Riall spent the rest of the summer and most of the fall in congenial captivity in the United States. A fellow prisoner, the young militia officer William Hamilton Merritt*, described him as “very brave, near sighted, rather short, but stout.” Efforts were made to exchange Riall, but without any success until November. Before he sailed for England on parole in December 1814 he visited other prisoners, giving the impression of a caring commander.
No mention can be found of Riall for over a year after his return to England, presumably because he was waiting for his wound to heal. He surfaces on 18 Feb. 1816 when he was appointed governor of Grenada, a post he held until 1823. On 27 May 1835 Riall was promoted lieutenant-general, and in 1831 he was made a knight commander of the Royal Hanoverian Order. Two years after this honour he was knighted. On 20 May 1835 Sir Phineas was appointed colonel of the 74th Foot, and on 24 April 1846 he was transferred to his old regiment, the 15th Foot. He had been promoted general on 23 Nov. 1841.
Phineas Riall appears to have been an example of a young man from a family of means who owed his early advances in the army to the purchase of commissions. When called upon to command troops in battle he acquitted himself with some distinction and earned further promotion, as well as awards and commendations, by merit. During his short stay in North America he played a significant part in the war on the Niagara frontier.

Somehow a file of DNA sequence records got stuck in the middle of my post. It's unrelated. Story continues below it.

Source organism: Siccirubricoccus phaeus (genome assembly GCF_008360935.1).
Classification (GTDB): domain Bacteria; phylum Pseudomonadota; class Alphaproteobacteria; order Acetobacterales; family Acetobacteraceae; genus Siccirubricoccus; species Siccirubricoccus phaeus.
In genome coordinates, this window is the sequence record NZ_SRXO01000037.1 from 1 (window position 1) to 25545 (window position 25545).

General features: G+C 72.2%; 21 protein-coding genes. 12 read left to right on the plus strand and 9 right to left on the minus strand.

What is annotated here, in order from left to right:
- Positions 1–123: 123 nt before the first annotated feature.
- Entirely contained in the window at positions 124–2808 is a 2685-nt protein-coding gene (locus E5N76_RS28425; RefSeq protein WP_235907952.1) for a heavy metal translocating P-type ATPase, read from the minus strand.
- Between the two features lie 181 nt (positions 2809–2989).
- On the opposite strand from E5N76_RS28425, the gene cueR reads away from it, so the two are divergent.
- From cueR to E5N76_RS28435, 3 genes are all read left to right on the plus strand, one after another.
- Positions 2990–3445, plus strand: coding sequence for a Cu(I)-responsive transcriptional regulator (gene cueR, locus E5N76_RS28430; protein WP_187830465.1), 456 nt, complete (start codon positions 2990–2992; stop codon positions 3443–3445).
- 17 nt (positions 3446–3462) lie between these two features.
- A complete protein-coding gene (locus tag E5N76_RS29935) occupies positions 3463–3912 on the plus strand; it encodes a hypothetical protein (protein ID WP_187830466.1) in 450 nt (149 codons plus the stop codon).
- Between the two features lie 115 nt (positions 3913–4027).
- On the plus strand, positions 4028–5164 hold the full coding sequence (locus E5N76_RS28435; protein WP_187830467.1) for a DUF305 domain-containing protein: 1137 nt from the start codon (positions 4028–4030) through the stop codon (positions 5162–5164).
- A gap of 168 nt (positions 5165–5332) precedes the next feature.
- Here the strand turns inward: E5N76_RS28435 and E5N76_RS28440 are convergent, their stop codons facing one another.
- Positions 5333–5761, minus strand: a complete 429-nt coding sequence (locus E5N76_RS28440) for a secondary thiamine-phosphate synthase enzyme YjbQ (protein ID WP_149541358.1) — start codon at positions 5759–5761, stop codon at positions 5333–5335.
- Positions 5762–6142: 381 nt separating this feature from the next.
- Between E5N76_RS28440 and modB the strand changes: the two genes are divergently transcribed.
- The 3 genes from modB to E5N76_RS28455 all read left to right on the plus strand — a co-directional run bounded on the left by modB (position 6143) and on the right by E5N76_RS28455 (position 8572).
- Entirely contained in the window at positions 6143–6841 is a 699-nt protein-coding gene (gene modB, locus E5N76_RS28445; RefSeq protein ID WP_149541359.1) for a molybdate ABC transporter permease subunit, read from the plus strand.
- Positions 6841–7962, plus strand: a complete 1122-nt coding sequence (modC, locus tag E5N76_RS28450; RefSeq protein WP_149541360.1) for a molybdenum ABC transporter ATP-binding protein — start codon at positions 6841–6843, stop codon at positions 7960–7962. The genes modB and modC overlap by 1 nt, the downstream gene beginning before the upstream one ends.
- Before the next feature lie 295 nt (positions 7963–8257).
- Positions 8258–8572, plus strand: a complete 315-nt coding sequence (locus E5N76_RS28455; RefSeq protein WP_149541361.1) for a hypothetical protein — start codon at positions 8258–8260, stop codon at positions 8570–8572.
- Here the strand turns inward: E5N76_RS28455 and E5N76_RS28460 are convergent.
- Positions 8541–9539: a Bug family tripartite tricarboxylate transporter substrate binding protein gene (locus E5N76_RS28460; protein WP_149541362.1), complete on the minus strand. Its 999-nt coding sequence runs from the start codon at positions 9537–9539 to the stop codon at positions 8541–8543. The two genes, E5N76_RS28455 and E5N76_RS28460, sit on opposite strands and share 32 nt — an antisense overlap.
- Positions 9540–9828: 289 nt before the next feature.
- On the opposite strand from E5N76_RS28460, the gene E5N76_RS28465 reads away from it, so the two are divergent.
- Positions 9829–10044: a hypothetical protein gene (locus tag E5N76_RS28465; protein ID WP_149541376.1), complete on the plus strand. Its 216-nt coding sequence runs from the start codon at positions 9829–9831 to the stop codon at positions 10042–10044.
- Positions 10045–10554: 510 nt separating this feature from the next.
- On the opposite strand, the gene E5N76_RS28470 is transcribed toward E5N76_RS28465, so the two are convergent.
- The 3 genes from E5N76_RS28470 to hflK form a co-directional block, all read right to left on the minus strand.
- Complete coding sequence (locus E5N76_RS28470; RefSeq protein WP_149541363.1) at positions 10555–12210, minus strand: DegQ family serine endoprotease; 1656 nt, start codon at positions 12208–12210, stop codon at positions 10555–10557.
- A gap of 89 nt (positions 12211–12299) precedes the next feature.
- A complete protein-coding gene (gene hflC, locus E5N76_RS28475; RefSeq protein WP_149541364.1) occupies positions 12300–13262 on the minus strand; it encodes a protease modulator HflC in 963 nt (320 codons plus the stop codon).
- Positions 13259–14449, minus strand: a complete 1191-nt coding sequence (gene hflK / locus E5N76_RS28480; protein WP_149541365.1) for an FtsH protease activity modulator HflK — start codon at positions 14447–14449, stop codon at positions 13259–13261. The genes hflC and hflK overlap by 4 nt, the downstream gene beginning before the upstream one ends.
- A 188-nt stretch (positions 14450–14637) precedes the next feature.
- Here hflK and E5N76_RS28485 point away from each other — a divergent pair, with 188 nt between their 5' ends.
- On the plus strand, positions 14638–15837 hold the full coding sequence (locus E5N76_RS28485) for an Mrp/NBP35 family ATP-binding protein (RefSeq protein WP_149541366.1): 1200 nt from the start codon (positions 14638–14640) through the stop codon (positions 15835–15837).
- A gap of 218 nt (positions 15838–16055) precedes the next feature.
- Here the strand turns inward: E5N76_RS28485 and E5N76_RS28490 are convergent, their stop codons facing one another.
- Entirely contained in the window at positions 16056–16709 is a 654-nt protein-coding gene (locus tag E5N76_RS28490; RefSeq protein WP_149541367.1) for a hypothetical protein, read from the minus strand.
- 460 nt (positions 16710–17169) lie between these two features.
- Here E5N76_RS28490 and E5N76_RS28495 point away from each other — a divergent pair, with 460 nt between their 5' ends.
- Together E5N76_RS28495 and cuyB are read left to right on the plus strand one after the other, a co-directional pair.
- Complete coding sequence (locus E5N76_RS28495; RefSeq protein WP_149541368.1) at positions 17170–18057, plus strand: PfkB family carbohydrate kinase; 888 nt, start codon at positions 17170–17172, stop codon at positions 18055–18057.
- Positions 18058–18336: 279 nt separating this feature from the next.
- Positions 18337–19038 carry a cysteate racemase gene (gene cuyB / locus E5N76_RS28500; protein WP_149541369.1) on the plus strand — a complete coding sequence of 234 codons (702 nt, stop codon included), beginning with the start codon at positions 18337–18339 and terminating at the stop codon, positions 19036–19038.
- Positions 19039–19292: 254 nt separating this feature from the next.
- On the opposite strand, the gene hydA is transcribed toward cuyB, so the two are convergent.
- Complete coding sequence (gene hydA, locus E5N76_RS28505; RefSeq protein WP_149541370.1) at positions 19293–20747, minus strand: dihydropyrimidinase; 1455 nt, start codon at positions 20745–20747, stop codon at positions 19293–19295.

PAC, RG 8, I (C ser.), 230: 17; 388: 146–51; 389: 174; 681: 38, 240, 249–51, 267, 319; 682: 2, 5; 683: 19–20, 96, 171–74, 183–85, 192, 230, 306; 684: 14–17, 51, 57, 65, 84, 116, 124, 126, 129, 134, 169, 177, 179, 198, 202, 237; 685: 271; 686: 8; 688E: 150; 692: 172; 693: 146, 193; 694: 6, 49–50; 1171:105; 1172:70a; 1203 1/2K: 88; 1203 1/2L: 78; 1219: 134, 176, 180–82, 230, 245, 260, 266; 1221: 106, 211, 235–36; 1222: 4, 13, 132, 165; 1227: 7, 46, 91. Doc. hist. of campaign upon Niagara frontier (Cruikshank). Gentleman’s Magazine, January–June 1851: 202. Select British docs. of War of 1812 (Wood). Quebec Gazette, 4 Nov. 1813. DNB. G.B., WO, Army list, 1800–36. Hart’s army list, 1841–42, 1847. Officers of British forces in Canada (Irving). Gilbert Auchinleck, A history of the war between Great Britain and the United States of America, during the years 1812, 1813, and 1814 (Toronto, 1855; repr. London and Toronto, 1972). J. W. Fortescue, A history of the British army (13v. in 14, London, 1899–1930), 7: 12–17; 9: 346–49; 10: 106. D. E. Graves, “Joseph Willcocks and the Canadian Volunteers: an account of political disaffection in Upper Canada during the War of 1812” (ma thesis, Carleton Univ., Ottawa, 1982). J. M. Hitsman, The incredible War of 1812: a military history (Toronto, 1965). G. F. G. Stanley, The War of 1812: land operations ([Toronto], 1983).